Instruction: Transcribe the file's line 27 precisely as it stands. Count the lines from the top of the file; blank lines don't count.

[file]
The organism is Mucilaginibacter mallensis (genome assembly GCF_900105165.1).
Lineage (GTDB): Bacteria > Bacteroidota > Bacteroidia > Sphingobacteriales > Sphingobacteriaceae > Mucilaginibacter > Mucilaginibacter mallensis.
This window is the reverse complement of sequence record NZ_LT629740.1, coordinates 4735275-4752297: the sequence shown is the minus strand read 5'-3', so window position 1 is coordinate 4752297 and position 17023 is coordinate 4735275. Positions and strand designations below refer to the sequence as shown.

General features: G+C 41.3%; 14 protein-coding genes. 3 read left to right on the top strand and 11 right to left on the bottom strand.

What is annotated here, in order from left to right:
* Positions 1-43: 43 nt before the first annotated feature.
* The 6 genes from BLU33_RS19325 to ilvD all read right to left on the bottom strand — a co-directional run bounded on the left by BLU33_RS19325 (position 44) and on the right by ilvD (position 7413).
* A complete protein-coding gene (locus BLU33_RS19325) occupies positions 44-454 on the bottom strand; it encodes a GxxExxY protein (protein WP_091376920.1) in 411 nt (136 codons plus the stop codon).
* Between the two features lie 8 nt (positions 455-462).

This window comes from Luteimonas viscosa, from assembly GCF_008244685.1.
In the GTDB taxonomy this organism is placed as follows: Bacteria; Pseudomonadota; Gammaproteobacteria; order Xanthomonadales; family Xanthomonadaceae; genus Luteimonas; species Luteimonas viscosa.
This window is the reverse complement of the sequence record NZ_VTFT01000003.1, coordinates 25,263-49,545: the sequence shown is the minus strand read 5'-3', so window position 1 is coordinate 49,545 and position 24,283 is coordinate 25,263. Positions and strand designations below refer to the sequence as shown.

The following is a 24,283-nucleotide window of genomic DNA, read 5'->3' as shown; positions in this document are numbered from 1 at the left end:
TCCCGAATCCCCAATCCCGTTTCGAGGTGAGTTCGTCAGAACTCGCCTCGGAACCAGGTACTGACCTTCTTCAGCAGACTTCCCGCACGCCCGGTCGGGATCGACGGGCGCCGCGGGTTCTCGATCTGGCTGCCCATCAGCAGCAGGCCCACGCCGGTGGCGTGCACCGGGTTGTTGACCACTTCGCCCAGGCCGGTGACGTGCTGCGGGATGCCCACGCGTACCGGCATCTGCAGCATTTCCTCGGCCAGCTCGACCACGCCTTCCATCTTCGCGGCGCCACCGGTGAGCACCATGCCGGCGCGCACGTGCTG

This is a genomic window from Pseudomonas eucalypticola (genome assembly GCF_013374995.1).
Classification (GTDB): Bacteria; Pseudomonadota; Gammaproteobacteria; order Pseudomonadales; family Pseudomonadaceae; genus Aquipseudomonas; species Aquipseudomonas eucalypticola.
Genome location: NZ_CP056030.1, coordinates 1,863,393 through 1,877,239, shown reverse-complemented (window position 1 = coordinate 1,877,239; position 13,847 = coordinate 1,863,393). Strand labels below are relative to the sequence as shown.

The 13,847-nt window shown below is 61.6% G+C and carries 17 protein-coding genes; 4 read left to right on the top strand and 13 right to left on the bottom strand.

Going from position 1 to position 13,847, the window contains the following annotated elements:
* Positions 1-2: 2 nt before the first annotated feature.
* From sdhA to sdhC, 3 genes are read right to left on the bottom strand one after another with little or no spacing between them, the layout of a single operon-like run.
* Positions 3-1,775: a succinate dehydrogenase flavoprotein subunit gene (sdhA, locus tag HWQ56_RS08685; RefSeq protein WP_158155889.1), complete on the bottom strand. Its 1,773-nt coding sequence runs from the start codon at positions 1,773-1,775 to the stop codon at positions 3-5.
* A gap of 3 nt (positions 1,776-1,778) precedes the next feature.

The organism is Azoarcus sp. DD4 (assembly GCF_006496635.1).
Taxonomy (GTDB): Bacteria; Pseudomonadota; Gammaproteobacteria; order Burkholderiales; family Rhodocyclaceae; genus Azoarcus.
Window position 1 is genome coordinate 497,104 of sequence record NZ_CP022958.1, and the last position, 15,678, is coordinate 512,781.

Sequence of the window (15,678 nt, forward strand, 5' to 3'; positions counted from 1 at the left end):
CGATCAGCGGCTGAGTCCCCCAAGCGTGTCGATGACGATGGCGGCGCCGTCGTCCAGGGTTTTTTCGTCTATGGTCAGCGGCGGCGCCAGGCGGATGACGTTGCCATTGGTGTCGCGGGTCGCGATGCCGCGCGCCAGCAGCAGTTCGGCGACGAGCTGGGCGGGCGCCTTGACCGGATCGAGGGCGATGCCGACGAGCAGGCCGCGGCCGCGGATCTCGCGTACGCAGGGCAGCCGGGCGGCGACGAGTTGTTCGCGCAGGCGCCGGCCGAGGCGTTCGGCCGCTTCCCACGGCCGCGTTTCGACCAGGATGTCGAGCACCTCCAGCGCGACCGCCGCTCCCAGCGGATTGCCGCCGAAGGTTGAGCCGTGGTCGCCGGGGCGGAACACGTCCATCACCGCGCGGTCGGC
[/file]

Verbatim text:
Sequence of the window (15,678 nt, forward strand, 5' to 3'; positions counted from 1 at the left end):